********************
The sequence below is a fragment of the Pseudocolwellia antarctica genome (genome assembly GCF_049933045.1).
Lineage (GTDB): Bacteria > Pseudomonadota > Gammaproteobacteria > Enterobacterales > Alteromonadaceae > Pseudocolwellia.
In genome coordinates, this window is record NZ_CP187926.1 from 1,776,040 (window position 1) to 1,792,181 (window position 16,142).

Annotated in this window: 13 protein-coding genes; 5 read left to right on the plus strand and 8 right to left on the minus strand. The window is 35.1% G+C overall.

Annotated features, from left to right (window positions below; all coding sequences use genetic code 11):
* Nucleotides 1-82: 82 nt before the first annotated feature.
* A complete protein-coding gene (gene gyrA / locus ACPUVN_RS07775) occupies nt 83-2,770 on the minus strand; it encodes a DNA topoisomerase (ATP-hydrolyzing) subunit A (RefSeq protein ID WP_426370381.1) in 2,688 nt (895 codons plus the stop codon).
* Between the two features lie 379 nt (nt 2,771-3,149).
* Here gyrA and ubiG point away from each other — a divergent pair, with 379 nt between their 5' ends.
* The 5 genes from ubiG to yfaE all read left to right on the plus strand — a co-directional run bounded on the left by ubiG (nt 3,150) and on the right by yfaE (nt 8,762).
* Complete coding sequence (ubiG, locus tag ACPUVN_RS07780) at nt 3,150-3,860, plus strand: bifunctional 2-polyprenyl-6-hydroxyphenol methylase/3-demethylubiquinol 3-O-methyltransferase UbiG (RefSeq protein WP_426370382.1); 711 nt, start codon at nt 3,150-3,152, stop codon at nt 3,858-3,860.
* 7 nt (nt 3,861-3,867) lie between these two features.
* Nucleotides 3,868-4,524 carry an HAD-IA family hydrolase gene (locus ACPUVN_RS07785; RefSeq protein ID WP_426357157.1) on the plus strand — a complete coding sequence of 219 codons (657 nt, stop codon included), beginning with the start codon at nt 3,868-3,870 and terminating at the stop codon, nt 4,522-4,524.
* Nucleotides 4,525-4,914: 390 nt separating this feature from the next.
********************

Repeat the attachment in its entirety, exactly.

The sequence below is a fragment of the Pseudocolwellia antarctica genome (genome assembly GCF_049933045.1).
Lineage (GTDB): Bacteria > Pseudomonadota > Gammaproteobacteria > Enterobacterales > Alteromonadaceae > Pseudocolwellia.
In genome coordinates, this window is record NZ_CP187926.1 from 1,776,040 (window position 1) to 1,792,181 (window position 16,142).

Annotated in this window: 13 protein-coding genes; 5 read left to right on the plus strand and 8 right to left on the minus strand. The window is 35.1% G+C overall.

Annotated features, from left to right (window positions below; all coding sequences use genetic code 11):
* Nucleotides 1-82: 82 nt before the first annotated feature.
* A complete protein-coding gene (gene gyrA / locus ACPUVN_RS07775) occupies nt 83-2,770 on the minus strand; it encodes a DNA topoisomerase (ATP-hydrolyzing) subunit A (RefSeq protein ID WP_426370381.1) in 2,688 nt (895 codons plus the stop codon).
* Between the two features lie 379 nt (nt 2,771-3,149).
* Here gyrA and ubiG point away from each other — a divergent pair, with 379 nt between their 5' ends.
* The 5 genes from ubiG to yfaE all read left to right on the plus strand — a co-directional run bounded on the left by ubiG (nt 3,150) and on the right by yfaE (nt 8,762).
* Complete coding sequence (ubiG, locus tag ACPUVN_RS07780) at nt 3,150-3,860, plus strand: bifunctional 2-polyprenyl-6-hydroxyphenol methylase/3-demethylubiquinol 3-O-methyltransferase UbiG (RefSeq protein WP_426370382.1); 711 nt, start codon at nt 3,150-3,152, stop codon at nt 3,858-3,860.
* 7 nt (nt 3,861-3,867) lie between these two features.
* Nucleotides 3,868-4,524 carry an HAD-IA family hydrolase gene (locus ACPUVN_RS07785; RefSeq protein ID WP_426357157.1) on the plus strand — a complete coding sequence of 219 codons (657 nt, stop codon included), beginning with the start codon at nt 3,868-3,870 and terminating at the stop codon, nt 4,522-4,524.
* Nucleotides 4,525-4,914: 390 nt separating this feature from the next.